The Canadian Public Relations Society

In conversation with Daorcey Le Bray, communications advisor to Mayor Naheed Nenshi

In CPRS, public relations on April 19, 2011 at 10:40 am

By: Jill Rutherford

I first met Daorcey Le Bray in December 2008 when I went to work at NATIONAL Public Relations. I was immediately struck by his media relations savvy, strategic thinking skills, and a wonderfully off-beat sense of humour. One afternoon over a post-work veggie melt (him) and greek pasta salad (me), I sat down with Daorcey to discuss his new job in the Mayor’s Office.

Q: What professional path did you take to get to the Mayor’s Office?

A: I earned a Bachelor of Communication degree from the University of Calgary. After completing several co-op work terms, my first permanent full-time job was at Communication Incorporated, where I had the opportunity to learn from three excellent communicators in Larry Clausen, Jock Osler, and Kelly Charlebois.

Q: How did you get hired on at the Mayor’s Office?

A: My wife and I had volunteered on the Nenshi campaign, but we did not know “the candidate” personally. So when I found out I was being considered for the Communications Advisor position, it was quite a surprise. As the story goes, Chief of Staff Chima Nkemdirim was asking an acquaintance for recommendations on who might fill this spot, and my name came up… and then again, from other people associated with the Nenshi campaign and elsewhere. Chima eventually sent me a Facebook message inviting me to “throw my hat in the ring”, and, after a couple of interviews, I was offered the position. It wasn’t until after I was hired that I actually had a chance to sit down with Mayor Nenshi. Fortunately, we get along and work really well together.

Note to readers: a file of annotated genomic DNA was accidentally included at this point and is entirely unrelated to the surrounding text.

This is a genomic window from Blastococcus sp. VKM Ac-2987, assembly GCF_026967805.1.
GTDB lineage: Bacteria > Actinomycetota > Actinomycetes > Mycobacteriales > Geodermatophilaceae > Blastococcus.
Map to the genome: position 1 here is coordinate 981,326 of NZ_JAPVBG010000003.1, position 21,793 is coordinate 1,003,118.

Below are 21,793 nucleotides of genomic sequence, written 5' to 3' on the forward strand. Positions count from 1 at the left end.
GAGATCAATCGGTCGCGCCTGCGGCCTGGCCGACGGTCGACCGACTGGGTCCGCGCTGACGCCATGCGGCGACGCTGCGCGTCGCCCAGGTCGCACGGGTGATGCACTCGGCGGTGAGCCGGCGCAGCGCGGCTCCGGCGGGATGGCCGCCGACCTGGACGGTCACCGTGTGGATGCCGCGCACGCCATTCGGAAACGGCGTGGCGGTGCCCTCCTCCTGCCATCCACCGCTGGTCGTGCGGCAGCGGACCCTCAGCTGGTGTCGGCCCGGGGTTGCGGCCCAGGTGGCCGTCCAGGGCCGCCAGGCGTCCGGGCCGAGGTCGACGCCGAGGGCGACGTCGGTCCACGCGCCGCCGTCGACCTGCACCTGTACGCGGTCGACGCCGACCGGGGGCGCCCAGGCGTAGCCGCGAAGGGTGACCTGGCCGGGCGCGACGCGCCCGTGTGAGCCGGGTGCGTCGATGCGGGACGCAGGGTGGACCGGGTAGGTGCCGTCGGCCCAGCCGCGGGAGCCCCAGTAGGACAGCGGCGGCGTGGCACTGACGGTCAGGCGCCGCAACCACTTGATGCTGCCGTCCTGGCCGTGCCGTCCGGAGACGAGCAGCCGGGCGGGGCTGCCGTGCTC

Q: What made you want to work for Mayor Nenshi?

A: I, like many people, voted for Mayor Nenshi because he is a thoughtful individual that is driven to make Calgary a better place to live and work. He is quite possibly one of the most interesting politicians in a generation, and I couldn’t pass up the opportunity to work with him.

Q: What is your function in the Mayor’s Office?

A: My role at the Mayor’s Office has five parts. Every day is some sort of combination of these five elements:

  • Overall communication strategy and planning
  • Media relations–I am responsible for both proactive and reactive media relations
  • Messaging and speechwriting
  • Online engagement, including the planning and implementation of all online activities (i.e., the mayor’s website, Facebook, Flickr, YouTube).
  • “Staffing” the Mayor at events (this function is shared with my colleagues in the Mayor’s Office)

 Q: What’s an “average” day like?

A: I like to start my day reading the news clippings at breakfast, but the rest of the day is significantly less predictable and spent doing various tasks in the five categories I just mentioned. I think that my PR agency experience prepared me well for working in the Mayor’s Office. Both can be unpredictable, 24/7 gigs that can also be very satisfying for the right person.

Q: How many people are in the communications team at the Mayor’s Office?

A: Originally, just me, but now there are two people in the Mayor’s Office with “communications” in their title: myself and a Communications Assistant. She is responsible for much of the correspondence that comes from the Mayor’s Office; and, in our case, “correspondence” also includes responding to citizens through a variety of media from letters to emails to Facebook comments. Since Mayor Nenshi is such a natural communicator, he could be considered the lead of the “communications team”. As many people know, he controls his own Twitter feed, continues to write his own columns in the Calgary Sun and Calgary Herald, and he writes a number of the blog posts. It’s a real honour to be able to work with him in an advisory capacity.

  1. I’m a Nenshi fan so I respect and ‘get’ your take on the guy. I’m fond of his “story” that he is a product of Calgary’s public services, especially the library but also swimming pools and public schools. Refreshing. Lots of people in high places talk about their school ties.

    But there’s one thing, I’m beginning to think that we should quietly just drop that tunnel (underpass) thing. I’ve driven around now on the alternate roads and feel that once the road upgrading work is done, it’s going to be okay. What happens in human nature is that people squawk like crazy when there’s change, but then they just adapt and after, it’s okay. I’m old enough to remember McCall Field.

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